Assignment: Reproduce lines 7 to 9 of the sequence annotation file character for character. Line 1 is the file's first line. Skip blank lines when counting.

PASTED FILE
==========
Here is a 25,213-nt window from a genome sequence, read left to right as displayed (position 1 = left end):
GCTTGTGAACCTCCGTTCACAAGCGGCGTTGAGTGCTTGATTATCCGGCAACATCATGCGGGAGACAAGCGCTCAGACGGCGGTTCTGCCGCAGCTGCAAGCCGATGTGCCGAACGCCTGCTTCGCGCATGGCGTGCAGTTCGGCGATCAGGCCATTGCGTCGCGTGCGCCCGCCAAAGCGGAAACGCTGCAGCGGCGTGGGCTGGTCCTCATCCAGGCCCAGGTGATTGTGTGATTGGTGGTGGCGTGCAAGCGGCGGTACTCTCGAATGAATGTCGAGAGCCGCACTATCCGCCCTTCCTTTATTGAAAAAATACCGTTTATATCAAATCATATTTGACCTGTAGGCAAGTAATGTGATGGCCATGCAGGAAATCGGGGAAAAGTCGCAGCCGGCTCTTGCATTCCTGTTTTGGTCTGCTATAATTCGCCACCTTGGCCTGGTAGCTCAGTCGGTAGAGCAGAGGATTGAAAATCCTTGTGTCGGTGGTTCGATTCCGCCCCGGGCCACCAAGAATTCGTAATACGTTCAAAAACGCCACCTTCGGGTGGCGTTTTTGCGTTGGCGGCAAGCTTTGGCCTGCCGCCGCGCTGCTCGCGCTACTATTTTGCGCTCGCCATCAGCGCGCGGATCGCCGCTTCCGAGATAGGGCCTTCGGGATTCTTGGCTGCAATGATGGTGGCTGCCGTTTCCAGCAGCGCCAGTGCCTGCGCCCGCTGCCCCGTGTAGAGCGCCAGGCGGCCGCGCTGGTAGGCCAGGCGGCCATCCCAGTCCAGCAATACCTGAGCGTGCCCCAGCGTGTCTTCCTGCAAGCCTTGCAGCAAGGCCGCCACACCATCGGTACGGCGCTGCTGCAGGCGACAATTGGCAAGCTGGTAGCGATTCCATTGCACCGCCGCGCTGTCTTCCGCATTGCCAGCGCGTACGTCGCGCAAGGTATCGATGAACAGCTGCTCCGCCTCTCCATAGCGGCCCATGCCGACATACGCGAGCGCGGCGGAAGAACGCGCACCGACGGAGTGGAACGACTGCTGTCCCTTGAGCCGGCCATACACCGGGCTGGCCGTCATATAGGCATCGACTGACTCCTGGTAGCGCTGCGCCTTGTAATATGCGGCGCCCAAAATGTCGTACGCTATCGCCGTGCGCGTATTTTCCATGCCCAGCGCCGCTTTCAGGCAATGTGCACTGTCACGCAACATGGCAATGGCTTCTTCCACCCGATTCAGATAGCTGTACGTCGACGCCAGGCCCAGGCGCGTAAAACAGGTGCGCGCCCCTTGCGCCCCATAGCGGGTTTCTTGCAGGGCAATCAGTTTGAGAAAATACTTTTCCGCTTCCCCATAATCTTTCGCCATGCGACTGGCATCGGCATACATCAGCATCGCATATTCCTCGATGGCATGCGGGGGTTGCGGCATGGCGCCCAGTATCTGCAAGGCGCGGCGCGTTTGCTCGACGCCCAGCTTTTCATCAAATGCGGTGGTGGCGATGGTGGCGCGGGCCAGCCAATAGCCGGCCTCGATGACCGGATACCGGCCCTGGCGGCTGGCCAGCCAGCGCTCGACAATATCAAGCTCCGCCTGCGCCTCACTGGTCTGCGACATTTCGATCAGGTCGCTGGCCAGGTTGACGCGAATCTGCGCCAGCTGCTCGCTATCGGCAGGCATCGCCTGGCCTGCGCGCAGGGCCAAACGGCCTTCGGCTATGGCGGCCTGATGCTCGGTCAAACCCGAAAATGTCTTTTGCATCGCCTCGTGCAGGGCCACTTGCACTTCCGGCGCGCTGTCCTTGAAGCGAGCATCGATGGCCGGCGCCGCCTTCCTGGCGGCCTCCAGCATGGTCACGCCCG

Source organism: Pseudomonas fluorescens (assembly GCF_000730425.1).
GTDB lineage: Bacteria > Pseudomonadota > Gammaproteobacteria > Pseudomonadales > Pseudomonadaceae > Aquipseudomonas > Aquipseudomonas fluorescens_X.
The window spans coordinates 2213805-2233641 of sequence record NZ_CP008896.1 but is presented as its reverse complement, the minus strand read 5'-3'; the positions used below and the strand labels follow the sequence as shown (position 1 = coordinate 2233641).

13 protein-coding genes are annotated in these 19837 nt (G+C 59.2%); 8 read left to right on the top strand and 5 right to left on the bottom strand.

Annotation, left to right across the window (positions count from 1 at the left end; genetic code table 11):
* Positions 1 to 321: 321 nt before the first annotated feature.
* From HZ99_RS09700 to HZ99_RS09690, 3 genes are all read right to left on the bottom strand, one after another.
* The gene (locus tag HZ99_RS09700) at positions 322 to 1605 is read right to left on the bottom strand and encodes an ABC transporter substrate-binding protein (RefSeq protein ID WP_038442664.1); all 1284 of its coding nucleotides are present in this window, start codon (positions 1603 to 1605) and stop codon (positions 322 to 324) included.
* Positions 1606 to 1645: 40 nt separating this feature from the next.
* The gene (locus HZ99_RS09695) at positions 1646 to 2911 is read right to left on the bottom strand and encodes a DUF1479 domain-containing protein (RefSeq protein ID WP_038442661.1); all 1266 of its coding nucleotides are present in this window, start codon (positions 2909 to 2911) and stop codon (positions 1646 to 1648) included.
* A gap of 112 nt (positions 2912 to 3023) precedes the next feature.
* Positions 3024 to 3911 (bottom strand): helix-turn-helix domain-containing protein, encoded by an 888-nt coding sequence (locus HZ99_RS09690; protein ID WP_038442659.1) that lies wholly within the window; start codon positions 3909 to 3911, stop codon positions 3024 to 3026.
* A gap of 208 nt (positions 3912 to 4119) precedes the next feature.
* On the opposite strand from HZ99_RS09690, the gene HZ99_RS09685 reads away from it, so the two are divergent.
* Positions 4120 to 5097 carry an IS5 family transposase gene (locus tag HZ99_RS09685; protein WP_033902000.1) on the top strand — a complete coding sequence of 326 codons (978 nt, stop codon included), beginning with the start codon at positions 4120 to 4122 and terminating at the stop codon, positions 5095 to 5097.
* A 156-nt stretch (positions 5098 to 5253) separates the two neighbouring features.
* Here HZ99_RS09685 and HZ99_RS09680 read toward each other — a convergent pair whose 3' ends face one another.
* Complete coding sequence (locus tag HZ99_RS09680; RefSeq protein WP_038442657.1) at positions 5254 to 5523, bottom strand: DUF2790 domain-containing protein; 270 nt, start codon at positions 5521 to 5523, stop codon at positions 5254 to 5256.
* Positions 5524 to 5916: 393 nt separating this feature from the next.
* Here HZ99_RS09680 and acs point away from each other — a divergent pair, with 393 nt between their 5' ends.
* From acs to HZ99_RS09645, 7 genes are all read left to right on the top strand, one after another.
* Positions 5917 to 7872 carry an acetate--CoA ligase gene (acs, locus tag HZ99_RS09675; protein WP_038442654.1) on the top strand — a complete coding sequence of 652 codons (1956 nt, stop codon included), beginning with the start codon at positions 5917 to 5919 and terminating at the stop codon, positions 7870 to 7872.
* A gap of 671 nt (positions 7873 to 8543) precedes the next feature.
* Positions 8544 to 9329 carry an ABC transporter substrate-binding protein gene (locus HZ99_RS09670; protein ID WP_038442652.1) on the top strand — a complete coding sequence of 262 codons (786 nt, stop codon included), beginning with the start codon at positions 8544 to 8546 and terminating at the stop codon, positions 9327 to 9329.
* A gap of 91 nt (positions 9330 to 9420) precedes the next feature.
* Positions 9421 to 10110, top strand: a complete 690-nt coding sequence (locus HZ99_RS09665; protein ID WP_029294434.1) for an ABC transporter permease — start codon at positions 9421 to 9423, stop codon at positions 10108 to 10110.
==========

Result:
Annotation, left to right across the window (positions count from 1 at the left end; genetic code table 11):
* Positions 1 to 321: 321 nt before the first annotated feature.
* From HZ99_RS09700 to HZ99_RS09690, 3 genes are all read right to left on the bottom strand, one after another.